2. FOCUS. Practicing extra beats or measures that are not relevant to the problem distracts us from the spot we are trying to master. Practicing larger chunks usually results in more mistakes. We do not want to practice mistakes!
  3. SAVE MONEY. In a guitar lesson or master class, the teacher will ask us to start at a particular place in the music. If we don't know where that spot is, and have to go back several measures or lines to figure out where we are, we are wasting time playing irrelevant material. We are paying the teacher for that lost time. It adds up quickly, especially over many lessons.
  4. PERFORMANCE CONFIDENCE. It is bad enough to have a memory lapse in a performance. It is even worse to have no idea where you are or where to start to continue. If you have the ability to start anywhere in a piece, you can pick it up from the memory lapse. If you maintain a "poker face," often the audience will not even realize something went wrong. Knowing that you can do this will boost your confidence and lessen fears about memory lapses. It will also dramatically reduce the frequency of memory lapses.
  5. MAKE BETTER RECORDINGS. Few guitarists can make a flawless recording of a difficult piece in one attempt or "take." "Flawless" recordings usually consist of multiple takes. But the artist does not play the entire song more than three to ten times. Instead, if the guitarist makes a mistake in measure #233, he will select a spot a few beats or measures before the error. From that point, the guitarist will record multiple takes (sometimes 30-50 attempts) until he gets it right. That saves time and, in the case of a commercial recording, money.

Okay, I'm Convinced. How Do I Learn To Do This?

The way to learn to start anywhere in a piece is to dive in and do it. The logical places to dive in are at significant structural points in the music. Pieces consist of units of structure such as periods or sentences, phrases, semi-phrases, motives, and figures. Fortunately, you don't need to know the definitions of these units. You can usually see them on the page.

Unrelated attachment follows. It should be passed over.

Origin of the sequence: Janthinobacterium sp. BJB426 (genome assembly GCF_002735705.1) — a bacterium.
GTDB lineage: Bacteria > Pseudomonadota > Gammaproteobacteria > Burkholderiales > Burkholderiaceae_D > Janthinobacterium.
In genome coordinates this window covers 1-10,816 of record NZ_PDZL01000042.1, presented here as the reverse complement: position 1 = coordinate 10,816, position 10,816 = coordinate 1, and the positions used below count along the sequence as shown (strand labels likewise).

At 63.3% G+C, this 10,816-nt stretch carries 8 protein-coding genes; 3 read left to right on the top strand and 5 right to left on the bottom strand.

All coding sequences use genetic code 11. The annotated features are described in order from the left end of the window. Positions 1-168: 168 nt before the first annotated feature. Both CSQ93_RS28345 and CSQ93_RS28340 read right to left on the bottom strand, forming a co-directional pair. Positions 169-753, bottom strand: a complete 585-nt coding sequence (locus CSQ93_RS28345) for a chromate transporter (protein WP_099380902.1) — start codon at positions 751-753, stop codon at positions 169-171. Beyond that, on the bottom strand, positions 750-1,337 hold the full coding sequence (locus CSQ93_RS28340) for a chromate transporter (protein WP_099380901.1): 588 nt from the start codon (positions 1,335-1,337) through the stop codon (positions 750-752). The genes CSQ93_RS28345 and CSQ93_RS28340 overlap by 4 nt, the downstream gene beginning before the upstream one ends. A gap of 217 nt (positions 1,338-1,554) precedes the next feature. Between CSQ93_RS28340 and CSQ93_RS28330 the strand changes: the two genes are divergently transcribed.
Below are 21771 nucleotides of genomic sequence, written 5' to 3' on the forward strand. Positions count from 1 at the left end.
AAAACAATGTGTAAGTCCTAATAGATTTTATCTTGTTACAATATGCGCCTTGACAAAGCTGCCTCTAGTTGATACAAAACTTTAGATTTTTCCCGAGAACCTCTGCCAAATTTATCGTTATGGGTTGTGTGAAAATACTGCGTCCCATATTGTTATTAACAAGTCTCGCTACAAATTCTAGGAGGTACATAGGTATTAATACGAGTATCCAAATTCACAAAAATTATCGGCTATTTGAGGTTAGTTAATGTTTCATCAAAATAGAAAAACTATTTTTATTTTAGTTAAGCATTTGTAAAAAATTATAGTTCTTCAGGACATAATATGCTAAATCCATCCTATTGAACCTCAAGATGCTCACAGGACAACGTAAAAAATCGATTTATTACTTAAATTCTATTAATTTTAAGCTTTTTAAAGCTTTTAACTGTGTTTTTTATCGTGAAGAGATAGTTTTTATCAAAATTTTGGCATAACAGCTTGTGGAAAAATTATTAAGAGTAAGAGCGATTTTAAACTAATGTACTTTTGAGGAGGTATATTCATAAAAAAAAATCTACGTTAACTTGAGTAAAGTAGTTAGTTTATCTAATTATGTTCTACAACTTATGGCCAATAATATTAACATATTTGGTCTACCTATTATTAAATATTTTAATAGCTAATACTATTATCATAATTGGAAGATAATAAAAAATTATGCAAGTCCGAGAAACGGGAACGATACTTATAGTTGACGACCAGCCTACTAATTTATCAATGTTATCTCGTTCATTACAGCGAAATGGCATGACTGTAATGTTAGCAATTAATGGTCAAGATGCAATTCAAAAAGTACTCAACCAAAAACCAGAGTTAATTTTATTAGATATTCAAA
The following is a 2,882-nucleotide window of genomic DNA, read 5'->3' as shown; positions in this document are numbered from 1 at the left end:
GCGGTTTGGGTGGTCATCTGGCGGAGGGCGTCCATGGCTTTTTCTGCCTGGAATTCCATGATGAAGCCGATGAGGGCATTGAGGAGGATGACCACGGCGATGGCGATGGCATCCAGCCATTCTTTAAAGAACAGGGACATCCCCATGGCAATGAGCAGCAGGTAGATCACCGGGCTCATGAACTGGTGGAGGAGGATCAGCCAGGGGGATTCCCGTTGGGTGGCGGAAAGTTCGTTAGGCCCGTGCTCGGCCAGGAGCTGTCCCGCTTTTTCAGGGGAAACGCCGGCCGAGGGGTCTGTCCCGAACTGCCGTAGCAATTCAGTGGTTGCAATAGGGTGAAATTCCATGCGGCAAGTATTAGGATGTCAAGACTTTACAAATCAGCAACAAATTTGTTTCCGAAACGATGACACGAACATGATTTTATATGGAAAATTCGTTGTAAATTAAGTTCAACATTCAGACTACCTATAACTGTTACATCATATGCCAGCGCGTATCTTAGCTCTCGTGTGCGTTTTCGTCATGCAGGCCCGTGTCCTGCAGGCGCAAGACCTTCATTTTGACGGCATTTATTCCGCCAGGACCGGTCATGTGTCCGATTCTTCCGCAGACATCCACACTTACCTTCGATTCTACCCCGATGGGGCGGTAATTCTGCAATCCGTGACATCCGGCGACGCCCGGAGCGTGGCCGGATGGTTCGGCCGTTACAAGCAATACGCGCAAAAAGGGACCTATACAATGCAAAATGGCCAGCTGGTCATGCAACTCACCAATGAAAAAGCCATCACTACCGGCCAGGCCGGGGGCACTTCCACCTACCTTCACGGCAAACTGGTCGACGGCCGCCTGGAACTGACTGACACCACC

Begin at the prominent large sections

For instance, let's look at an easy piece, an Allegretto by Fernando Sor. Repeat signs are always conspicuous clues to the structure of a piece. Example #8:

Allegretto by Fernando Sor, with repeat signs highlighted

These repeat signs give us a clue that measures #1-8 and #9-16 are significant sections of the piece. In this case, the repeats happen to divide the composition into structural units called periods or sentences. Example #9:

Allegretto by Fernando Sor, with periods highlighted

Now, we see an obvious place to learn to start anywhere in the piece. Begin practicing from the pickup note to measure #9, which is the beginning of Period #2.

Find the large structural points in a song that you play and try starting at the beginning of those sections. Indications of fundamental structural points in a song include items such as:

  1. Changes of tempo
  2. Changes of time signature
  3. Changes of key signature
  4. Double bar lines

Next, find the phrases.

Music also consists of phrases. Phrases are natural units of complete musical thoughts. An important thing to know is that phrases are usually four measures long. In commercially-printed music, they often (but not always) take up a full line. Example #10:

Allegretto by Fernando Sor, with phrases highlighted

Note that the Allegretto begins with an upbeat. Because of that, each phrase starts on the 4th beat of a measure rather than the usual 1st beat. Therefore: